Our bus got into Jezerce, by the National Park, quite late in the day. The map had indicated it was about a fifteen minute walk to our pension, but I hadn’t realised this was along what’s basically a highway without a footpath. It was also about 7pm and getting dark, and the information we’d read about bears in the national park was definitely playing on my mind! Fortunately though, due to the isolated location and time of day, there was hardly any traffic, and we trudged our way up the road to the cluster of pensions which make up about half of the tiny village known as Jezerce.
The individual pensions and B&Bs were not very well signed, and in the encroaching darkness it was difficult to make out house numbers with the limited street light. We found our place though, although were immediately dismayed to discover the landlords spoke absolutely no English. This frustrated me as the booking.com listing specified “yes, we speak English!” The elderly couple spoke German though, something we latched onto because we each understood and could speak more German than Croatian! After having something of a discussion with them, Andre established they were looking after the place for their daughter, and I’m assuming she’s the one who speaks English.
They showed us to our room, which was very dated but huge and comfortable. We had bought a few items for breakfast the next day at a supermarket earlier in the day. Not expecting a kitchen of any kind we bought things that didn’t need refrigeration, but we did buy small bottles of juice which we ended up putting out on the balcony once we realised how cold it would get overnight. They were nicely chilled by the next morning!
It was about a half hour walk up to the national park entrance, but Andre decided to ask if perhaps the landlord could give us a lift up there. He was most obliging, and when he dropped us off he gave us his phone number and said to call us once we were done at the end of the day and he’d pick us up again. It’s amazing how much we could communicate with his German and Andre’s Afrikaans (plus the limited German we’d picked up travelling in Germany)! It was very stilted and mostly 2 or 3 word sentences, but it got the job done. The joys of international travel!
The Plitvice Lakes were not quite what I had expected, especially because of the time of year, I think. Rather than lush green forest around sparkling turquoise pools and waterfalls, many trees were turning incredible shades of red, orange and yellow, while some were already bare. It was still a beautiful sight, though.
According to Wikipedia:
The national park is world-famous for its lakes arranged in cascades. Currently, 16 lakes can be seen from the surface. These lakes are a result of the confluence of several small rivers and subterranean karst rivers. The lakes are all interconnected and follow the water flow. They are separated by natural dams of travertine, which is deposited by the action of moss, algae, and bacteria. The particularly sensitive travertine barriers are the result of an interplay between water, air and plants. The encrusted plants and bacteria accumulate on top of each other, forming travertine barriers which grow at the rate of about 1 cm (0.4 in) per year.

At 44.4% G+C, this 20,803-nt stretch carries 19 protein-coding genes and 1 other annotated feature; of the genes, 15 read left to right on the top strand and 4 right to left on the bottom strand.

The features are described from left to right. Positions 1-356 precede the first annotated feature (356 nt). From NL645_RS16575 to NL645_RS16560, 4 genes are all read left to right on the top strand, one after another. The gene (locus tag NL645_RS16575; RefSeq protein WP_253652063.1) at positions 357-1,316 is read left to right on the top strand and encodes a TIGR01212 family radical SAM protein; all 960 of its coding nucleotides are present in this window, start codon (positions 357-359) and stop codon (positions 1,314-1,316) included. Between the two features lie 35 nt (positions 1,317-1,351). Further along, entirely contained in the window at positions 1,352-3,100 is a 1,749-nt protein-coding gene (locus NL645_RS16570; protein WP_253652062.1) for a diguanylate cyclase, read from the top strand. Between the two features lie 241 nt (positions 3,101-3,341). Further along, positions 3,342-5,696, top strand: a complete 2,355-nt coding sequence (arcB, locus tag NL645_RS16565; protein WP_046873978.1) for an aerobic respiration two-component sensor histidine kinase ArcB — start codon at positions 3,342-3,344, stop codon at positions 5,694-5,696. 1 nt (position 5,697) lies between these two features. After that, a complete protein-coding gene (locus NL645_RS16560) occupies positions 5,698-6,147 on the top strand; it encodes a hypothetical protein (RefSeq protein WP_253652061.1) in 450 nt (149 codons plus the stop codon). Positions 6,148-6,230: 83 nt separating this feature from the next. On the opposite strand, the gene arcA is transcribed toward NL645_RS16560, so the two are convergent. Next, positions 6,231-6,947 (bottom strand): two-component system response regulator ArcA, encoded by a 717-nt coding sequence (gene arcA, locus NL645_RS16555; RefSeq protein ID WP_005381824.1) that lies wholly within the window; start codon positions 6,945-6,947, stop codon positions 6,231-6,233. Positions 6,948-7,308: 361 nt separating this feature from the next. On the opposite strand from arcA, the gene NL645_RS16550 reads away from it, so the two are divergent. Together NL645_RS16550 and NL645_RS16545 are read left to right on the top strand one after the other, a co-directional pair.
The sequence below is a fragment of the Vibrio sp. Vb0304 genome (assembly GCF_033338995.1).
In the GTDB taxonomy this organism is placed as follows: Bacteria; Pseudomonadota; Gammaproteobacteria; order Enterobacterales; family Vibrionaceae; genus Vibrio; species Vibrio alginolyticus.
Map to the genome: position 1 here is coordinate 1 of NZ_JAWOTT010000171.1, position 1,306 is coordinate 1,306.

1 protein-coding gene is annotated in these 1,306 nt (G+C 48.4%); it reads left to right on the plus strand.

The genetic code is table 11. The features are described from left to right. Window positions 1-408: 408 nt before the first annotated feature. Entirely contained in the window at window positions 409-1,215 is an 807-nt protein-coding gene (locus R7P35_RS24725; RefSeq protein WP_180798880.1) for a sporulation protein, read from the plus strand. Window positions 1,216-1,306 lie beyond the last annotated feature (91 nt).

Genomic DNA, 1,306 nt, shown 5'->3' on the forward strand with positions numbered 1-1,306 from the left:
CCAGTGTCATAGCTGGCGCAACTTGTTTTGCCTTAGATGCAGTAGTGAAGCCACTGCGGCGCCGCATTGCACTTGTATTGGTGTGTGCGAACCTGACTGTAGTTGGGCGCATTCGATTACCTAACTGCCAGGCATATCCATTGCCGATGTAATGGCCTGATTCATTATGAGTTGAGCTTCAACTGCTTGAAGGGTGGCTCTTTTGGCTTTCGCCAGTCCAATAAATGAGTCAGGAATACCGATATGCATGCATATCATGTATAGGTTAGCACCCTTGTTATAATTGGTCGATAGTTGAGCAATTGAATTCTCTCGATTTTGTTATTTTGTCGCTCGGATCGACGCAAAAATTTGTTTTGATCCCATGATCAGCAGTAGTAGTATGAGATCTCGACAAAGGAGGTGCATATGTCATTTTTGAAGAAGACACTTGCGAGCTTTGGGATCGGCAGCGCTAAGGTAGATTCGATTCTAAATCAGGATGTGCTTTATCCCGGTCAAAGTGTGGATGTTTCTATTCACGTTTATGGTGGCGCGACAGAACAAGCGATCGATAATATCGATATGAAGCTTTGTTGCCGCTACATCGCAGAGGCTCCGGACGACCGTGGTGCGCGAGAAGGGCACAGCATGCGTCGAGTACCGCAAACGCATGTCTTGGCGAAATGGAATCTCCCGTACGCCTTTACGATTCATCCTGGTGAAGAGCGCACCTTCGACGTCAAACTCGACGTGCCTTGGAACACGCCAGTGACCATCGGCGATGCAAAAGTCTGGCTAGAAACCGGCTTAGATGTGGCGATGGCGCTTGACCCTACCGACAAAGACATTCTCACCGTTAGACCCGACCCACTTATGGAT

The sixteen lakes are separated into an upper and lower cluster formed by runoff from the mountains, descending from an altitude of 636 to 503 m over a distance of some eight km, aligned in a south-north direction. The lakes collectively cover an area of about two square kilometres, with the water exiting from the lowest lake forming the Korana River.
The lakes are renowned for their distinctive colors, ranging from azure to green, grey or blue. The colors change constantly depending on the quantity of minerals or organisms in the water and the angle of sunlight.
We spent the whole day following the footpaths and boardwalks around the creeks and lakes. There was one cafe open (off-season) where everyone in the park converged for lunch (food wasn’t too bad), and we also took a ferry ride on the main lake. In the evening we had dinner at one of the on-site hotel restaurants – I think it was perhaps the only one open, given it was the off-season, and even it had only a few other diners. The food was good though, and Andre called our landlord quite successfully to request a pick-up!
The next morning was time for us to leave. We had already looked up buses and found a timetable but were unfortunately unable to book tickets online. This was a little unnerving, as the bus stop was really just a bus stop and not a depot or anything like that. Our landlord very helpfully gave us a lift down to the bus stop, and we noticed across the road that there was a little information shack. Thinking perhaps we could buy tickets there, Andre went across to ask. They told us we just had to buy tickets once on the bus, so we waited with trepidation hoping it wasn’t full, as we really had to get this bus in order to catch a train once we arrived in Zagreb. It was reassuring when other people turned up to wait for the same bus, so we knew we were definitely in the right spot!
Well the bus was a little late, but it turned up and had plenty of space available, and we had a reasonably pleasant trip up to Zagreb.